The wrong lunchbox

A North Carolina girl who accidentally took her father’s lunchbox to school has been suspended for the rest of her senior year: Dad had packed a small paring knife to eat an apple.

Ashley Smithwick, 17, of Sanford, a top student and soccer star, hadn’t been in trouble before. She now faces misdemeanor charges for bringing a weapon on campus. That could end her hopes for a soccer scholarship. “When you have a criminal record no school’s going to look at you,” she said. Smithwick  is taking online courses through Central Carolina Community College to earn her diploma.

Lee County Superintendent Jeff Moss told the Sanford Herald that it’s up to the principal to determine a student’s “true intent.”

“Bottom line is we want to ensure every child feels safe on our campus.”

A commenter writes:

“Let’s have the students feel safe. How about letting them feel like their entire lives and livelihood aren’t at risk at your institution from an honest mistake. You are ruining this child’s life and future because some bonehead can’t recognize an honest mistake.”

Close the school, writes Instapundit.  Children aren’t safe from stupid school officials.

Update:  The superintendent says a three-inch knife was found in Smithwick’s purse.  On PJ Media, Bryan Preston has a photo of the “purse,” which is a BYO brand lunch tote.  The school also says Smithwick is enrolled at the school. But she’s banned from campus. 

About Joanne


  1. “Zero tolerance” = “zero common sense”. An honors student with a clean record and a small paring knife is no threat to student safety.

  2. Objects, of whatever type, are not the problem; people are the problem. I attended a school where it was common for kids to have shotguns or rifles in their car/truck during hunting season, so they could hunt before or after school, and there was never an issue with the practice in the 12 years I was in the school. Pocketknives, including the Swiss Army type, were everywhere; I had a small one on my keychain for decades. No problem. Separate those kids whose behavior indicates real potential for problems. Ditto for the TSA and the travelling public.

  3. Since this case is hitting media, I’m sure the colleges where student in question received scholarships at, surely realize that this accident wasn’t her fault. A mistake like this could happen to anyone.

    Even though it’s people who are to blame and not the objects that are too blame, that doesn’t mean that we should let people come to school with loaded guns or board planes with pistols. Rules are there for a reason.

  4. Richard Aubrey says:

    Actually, this is a necessary action.
    Suppose some trouble-making punk is found with a couple of big switchblades. Can’t throw him out if you didn’t throw Ashley out. Especially, but not necessarily, if he is a member of an Accredited Victim Group.
    The differences–he’s got a record of troublemaking and switchblades are ‘way different from a paring knife–are irrelevant, given any good–hmmmm–lawyer.
    Remember that Arne Duncan said he was going to be looking at schools with racially disproportionate disciplinary actions?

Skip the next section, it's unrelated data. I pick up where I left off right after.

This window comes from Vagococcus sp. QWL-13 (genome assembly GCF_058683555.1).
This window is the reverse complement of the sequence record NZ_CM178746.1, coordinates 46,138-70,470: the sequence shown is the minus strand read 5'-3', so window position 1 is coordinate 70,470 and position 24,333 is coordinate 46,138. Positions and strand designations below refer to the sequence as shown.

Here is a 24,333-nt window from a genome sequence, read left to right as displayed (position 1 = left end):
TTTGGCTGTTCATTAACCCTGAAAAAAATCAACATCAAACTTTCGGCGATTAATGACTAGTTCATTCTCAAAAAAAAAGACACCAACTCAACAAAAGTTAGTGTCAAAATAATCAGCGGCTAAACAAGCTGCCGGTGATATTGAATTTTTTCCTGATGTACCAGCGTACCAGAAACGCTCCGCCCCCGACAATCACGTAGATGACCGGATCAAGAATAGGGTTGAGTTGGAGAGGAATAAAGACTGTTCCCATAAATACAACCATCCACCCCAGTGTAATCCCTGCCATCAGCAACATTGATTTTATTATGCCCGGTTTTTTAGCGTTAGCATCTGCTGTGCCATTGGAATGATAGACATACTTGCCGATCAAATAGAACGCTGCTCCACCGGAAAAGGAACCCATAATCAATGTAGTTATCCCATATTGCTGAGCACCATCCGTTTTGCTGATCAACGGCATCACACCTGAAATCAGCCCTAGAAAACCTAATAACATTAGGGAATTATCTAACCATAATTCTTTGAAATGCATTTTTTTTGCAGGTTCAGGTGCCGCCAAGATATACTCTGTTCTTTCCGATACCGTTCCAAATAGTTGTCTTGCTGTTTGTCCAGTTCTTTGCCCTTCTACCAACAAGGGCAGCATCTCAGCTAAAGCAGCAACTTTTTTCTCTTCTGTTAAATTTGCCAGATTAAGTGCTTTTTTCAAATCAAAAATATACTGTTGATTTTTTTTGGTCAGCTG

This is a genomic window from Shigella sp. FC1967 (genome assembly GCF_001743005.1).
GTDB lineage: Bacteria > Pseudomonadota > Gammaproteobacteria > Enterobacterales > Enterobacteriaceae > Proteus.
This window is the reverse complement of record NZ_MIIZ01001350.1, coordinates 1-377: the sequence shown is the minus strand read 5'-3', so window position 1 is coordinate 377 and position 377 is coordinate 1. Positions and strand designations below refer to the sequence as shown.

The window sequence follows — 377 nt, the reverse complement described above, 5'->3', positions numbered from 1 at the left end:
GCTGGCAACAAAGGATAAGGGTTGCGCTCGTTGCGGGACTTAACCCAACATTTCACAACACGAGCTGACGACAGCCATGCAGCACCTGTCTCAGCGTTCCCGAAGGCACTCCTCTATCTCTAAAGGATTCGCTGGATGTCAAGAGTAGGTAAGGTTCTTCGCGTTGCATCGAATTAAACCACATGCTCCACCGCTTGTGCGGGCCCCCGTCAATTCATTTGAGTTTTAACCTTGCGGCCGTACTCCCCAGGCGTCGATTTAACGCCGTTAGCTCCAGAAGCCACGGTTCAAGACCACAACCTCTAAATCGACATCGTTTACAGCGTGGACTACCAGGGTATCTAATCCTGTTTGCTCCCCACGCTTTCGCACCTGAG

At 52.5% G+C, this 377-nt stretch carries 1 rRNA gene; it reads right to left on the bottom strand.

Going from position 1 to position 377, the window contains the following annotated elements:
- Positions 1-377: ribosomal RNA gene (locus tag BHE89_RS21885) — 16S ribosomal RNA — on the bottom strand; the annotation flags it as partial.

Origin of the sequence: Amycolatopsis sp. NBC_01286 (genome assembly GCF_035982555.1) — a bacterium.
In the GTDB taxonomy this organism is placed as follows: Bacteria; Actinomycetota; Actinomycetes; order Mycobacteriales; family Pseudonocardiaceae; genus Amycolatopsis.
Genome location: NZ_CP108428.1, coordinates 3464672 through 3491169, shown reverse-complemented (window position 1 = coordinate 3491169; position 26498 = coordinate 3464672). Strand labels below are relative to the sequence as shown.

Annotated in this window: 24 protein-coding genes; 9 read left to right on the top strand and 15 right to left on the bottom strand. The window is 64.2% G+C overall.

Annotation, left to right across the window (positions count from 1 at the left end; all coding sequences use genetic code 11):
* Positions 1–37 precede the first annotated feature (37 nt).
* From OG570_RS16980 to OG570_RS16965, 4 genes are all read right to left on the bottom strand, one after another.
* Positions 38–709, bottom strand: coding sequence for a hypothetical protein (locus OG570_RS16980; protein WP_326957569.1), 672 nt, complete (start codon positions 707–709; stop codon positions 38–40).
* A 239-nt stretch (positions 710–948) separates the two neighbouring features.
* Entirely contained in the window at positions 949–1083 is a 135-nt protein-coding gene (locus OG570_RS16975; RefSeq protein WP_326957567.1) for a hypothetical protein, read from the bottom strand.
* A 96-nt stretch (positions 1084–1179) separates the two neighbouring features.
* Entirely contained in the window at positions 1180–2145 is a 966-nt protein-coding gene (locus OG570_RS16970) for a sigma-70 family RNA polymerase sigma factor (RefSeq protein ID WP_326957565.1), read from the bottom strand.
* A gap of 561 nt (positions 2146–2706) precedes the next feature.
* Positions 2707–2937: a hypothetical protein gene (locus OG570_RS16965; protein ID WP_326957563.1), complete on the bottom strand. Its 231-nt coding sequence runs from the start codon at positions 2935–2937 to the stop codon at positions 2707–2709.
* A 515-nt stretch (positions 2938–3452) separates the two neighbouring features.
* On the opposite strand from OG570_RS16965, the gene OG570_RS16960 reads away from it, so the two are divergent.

This school is punching up the white numbers, just in case.
    I wish I were being sarcastic.

  5. palisadesk says:

    This case is reminiscent of the Zachary Christie case last year in Newark, Delaware:

    A six-year-old was going to be sent to “reform school” with teen-aged carjackers for bringing a Cub Scout camping tool to school. It ended up with the school board rescinding its verdict in that case but not addressing the underlying idiocies in its Zero Tolerance policy.

    How can schools possibly instill “critical thinking” in students when officials are clearly incapable of it themselves?

    I know, rhetorical question. A Times editorial asked, Isn’t common sense part of the curriculum?


  6. My blog used to deal a lot with Zero Tolerance idiocy, but I’ve moved away from the issue lately. But my commentary on this case includes a resurrected quote from a few years back:

    [I]n the interest of making sure that no parent complains that their child has been discriminated against after their child starts hacking up classmates with a samurai sword, possession of anything that bears a vague resemblance to a dangerous weapon (including a harmless kitchen utensil) must be banned and harshly punished.

  7. Richard Aubrey says:

    New info from the school, supposedly, says Ashley isn’t suspended and the knife was found in her purse.
    The school is at a loss to know why the family went to the media several months after whatever it is did or didn’t happen, instead of to the school with their concerns. However, according to Insty, this information is second hand.

  8. Richard Nieporent says:

    The question is why do we pay these school administrators any more than the minimum wage. Clearly they are not being paid to think so their pay should reflect that fact.

  9. Richard Aubrey says:

    Richard N.
    See mine at 3:01. They were thinking, is my point.

    New info is that the lunch box is not a traditional metal one, but one that looks like an odd purse. Knife in the lunch box. If true, the school is mixed up. My point at 3:01 still seems likely.

    Doesn’t every school need a Great White Hope (Tom Wolf) on the shelf?

  10. Mike Curtis says:

    How does one “find” a knife in a purse, lunchbox, backpack, etc? Was there a search? Why? The knife was revealed for a reason…therein lies what could be a reasonable response from admin.

  11. Michael E. Lopez says:

    My understanding is that there was some sort of search after someone or another was caught with some MJ.


  1. Zero tolerance Stupidity…

    This is one of those stories that makes me embarrassed to be in any way involved in education. An athletic and academic standout in Lee County said a lunchbox mix-up has cut short her senior year of high school and might hurt her college opportunities….